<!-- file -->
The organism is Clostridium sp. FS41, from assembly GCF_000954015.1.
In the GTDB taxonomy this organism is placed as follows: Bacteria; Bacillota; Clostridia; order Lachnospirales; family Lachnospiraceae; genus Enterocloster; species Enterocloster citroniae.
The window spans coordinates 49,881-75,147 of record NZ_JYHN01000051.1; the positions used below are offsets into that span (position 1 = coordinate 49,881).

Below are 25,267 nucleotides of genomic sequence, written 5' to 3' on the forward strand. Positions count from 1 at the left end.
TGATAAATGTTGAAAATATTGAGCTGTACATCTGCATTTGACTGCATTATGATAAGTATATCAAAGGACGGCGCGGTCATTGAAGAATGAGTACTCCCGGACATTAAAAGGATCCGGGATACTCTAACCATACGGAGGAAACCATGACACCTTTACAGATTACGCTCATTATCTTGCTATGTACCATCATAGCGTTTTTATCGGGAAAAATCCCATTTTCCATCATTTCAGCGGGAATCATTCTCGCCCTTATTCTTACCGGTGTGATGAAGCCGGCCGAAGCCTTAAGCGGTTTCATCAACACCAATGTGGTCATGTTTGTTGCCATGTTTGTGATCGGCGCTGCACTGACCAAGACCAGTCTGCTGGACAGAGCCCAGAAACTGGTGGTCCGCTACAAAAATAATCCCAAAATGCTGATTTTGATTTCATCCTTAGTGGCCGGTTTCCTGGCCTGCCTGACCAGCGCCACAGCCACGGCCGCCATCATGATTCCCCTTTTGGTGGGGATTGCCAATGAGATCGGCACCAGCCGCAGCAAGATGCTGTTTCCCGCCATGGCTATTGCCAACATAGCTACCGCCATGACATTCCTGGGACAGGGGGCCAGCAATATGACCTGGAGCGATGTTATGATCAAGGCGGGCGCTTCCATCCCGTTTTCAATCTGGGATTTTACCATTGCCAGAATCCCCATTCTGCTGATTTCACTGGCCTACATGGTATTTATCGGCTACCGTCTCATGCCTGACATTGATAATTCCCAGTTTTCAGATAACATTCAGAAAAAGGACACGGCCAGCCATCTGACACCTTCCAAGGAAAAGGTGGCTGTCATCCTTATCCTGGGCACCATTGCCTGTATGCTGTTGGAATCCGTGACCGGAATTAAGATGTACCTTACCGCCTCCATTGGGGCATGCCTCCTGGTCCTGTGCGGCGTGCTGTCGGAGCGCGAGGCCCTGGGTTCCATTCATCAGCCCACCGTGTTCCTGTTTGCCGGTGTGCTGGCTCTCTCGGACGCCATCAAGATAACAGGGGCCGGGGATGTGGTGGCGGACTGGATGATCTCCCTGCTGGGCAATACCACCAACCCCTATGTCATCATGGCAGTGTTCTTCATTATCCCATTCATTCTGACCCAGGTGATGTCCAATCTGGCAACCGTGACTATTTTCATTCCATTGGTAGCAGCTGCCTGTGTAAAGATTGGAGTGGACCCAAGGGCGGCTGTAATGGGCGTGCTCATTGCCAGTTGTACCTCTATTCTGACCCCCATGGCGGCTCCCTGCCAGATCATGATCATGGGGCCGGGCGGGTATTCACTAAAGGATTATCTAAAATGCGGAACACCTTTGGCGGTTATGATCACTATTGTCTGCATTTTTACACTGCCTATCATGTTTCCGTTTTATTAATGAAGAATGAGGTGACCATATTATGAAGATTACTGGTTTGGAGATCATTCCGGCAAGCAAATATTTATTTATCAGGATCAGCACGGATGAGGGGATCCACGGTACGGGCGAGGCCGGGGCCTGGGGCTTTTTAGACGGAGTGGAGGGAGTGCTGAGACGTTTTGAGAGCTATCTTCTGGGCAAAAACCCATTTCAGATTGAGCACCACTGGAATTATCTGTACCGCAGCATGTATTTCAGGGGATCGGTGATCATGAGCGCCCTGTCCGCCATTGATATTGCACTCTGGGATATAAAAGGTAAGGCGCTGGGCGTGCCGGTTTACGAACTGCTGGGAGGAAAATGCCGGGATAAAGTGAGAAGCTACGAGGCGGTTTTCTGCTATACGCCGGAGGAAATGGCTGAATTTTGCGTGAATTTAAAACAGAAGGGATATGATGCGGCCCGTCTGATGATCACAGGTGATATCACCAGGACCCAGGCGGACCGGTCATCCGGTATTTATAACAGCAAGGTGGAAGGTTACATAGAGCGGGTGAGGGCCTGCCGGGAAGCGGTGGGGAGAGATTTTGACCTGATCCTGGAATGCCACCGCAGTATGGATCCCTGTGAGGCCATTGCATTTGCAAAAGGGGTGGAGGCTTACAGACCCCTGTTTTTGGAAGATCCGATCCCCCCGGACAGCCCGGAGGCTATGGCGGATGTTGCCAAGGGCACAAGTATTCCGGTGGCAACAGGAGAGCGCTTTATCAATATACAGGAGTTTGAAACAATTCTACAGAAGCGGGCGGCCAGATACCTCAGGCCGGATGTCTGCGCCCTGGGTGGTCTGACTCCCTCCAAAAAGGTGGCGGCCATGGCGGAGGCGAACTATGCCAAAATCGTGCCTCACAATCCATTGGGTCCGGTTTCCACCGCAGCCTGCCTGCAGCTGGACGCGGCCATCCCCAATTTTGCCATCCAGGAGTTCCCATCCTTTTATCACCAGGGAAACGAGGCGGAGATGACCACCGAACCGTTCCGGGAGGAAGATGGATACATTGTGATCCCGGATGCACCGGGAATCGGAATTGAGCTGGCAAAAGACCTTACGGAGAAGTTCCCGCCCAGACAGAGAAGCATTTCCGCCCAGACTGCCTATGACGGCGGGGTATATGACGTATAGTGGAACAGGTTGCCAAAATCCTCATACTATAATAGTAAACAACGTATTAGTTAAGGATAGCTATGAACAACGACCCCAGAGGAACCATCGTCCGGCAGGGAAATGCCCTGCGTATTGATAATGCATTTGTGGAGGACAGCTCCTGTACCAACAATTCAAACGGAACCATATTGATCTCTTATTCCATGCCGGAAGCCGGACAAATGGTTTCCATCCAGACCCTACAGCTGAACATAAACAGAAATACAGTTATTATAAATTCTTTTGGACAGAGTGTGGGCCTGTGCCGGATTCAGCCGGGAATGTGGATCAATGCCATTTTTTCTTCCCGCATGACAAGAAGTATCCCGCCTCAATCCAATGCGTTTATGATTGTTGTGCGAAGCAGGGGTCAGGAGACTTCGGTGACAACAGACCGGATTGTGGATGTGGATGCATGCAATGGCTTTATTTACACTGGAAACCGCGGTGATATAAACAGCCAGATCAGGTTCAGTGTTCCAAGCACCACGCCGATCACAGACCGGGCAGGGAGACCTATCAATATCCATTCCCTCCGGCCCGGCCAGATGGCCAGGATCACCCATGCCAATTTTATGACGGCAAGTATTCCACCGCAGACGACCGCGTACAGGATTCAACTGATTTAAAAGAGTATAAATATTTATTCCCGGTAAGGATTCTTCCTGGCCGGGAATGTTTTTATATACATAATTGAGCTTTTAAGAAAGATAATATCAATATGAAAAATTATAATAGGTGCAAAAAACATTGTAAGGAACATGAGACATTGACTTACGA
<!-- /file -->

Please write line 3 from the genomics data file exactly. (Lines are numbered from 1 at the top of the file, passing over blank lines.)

The window spans coordinates 49,881-75,147 of record NZ_JYHN01000051.1; the positions used below are offsets into that span (position 1 = coordinate 49,881).